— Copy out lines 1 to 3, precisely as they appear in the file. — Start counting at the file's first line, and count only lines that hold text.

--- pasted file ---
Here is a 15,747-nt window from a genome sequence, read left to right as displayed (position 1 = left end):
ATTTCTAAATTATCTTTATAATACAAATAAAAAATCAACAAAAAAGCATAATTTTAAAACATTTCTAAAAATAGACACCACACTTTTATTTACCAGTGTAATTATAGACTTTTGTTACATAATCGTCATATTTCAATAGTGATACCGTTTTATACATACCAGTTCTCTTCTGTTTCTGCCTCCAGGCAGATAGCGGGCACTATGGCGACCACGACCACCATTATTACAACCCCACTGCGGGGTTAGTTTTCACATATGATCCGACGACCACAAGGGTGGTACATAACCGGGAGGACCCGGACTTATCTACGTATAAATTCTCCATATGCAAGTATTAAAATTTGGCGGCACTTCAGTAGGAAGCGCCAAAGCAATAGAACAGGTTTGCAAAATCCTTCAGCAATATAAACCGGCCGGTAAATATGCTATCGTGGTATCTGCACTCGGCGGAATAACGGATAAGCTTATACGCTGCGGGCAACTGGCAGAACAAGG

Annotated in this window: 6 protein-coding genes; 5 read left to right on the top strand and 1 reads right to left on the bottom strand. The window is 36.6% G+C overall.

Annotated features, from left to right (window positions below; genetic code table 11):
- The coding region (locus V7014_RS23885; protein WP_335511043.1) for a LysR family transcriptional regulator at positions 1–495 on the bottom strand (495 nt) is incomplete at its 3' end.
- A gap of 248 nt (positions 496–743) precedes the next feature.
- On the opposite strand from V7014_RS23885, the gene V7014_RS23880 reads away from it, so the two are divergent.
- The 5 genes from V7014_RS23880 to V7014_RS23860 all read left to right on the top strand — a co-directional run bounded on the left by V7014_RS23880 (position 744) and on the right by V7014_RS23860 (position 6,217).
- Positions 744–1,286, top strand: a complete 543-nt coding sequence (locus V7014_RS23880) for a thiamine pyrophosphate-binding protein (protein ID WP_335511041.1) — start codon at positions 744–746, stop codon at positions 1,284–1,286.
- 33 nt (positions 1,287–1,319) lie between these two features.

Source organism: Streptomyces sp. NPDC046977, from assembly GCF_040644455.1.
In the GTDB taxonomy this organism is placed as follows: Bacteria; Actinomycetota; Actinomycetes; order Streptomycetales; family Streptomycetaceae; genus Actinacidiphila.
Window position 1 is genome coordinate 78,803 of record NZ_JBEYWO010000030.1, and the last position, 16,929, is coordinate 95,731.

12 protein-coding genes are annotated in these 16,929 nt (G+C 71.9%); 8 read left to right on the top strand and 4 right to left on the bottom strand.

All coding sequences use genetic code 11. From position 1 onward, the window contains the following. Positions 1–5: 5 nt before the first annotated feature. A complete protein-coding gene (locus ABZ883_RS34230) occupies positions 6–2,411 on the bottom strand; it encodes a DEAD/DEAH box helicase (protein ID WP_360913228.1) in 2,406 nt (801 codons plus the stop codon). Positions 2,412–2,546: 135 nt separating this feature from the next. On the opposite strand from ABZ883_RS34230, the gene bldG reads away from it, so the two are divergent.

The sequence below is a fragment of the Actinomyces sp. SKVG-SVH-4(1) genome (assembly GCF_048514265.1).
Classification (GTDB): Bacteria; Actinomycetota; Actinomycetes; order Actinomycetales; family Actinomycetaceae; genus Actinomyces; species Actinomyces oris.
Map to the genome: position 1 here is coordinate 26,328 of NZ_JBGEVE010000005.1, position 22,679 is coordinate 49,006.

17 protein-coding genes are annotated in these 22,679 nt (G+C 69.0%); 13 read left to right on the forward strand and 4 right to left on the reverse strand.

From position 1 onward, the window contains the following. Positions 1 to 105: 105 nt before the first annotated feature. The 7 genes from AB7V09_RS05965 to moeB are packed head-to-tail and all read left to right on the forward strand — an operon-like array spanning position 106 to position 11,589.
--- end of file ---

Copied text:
Here is a 15,747-nt window from a genome sequence, read left to right as displayed (position 1 = left end):
ATTTCTAAATTATCTTTATAATACAAATAAAAAATCAACAAAAAAGCATAATTTTAAAACATTTCTAAAAATAGACACCACACTTTTATTTACCAGTGTAATTATAGACTTTTGTTACATAATCGTCATATTTCAATAGTGATACCGTTTTATACATACCAGTTCTCTTCTGTTTCTGCCTCCAGGCAGATAGCGGGCACTATGGCGACCACGACCACCATTATTACAACCCCACTGCGGGGTTAGTTTTCACATATGATCCGACGACCACAAGGGTGGTACATAACCGGGAGGACCCGGACTTATCTACGTATAAATTCTCCATATGCAAGTATTAAAATTTGGCGGCACTTCAGTAGGAAGCGCCAAAGCAATAGAACAGGTTTGCAAAATCCTTCAGCAATATAAACCGGCCGGTAAATATGCTATCGTGGTATCTGCACTCGGCGGAATAACGGATAAGCTTATACGCTGCGGGCAACTGGCAGAACAAGG

Annotated in this window: 6 protein-coding genes; 5 read left to right on the top strand and 1 reads right to left on the bottom strand. The window is 36.6% G+C overall.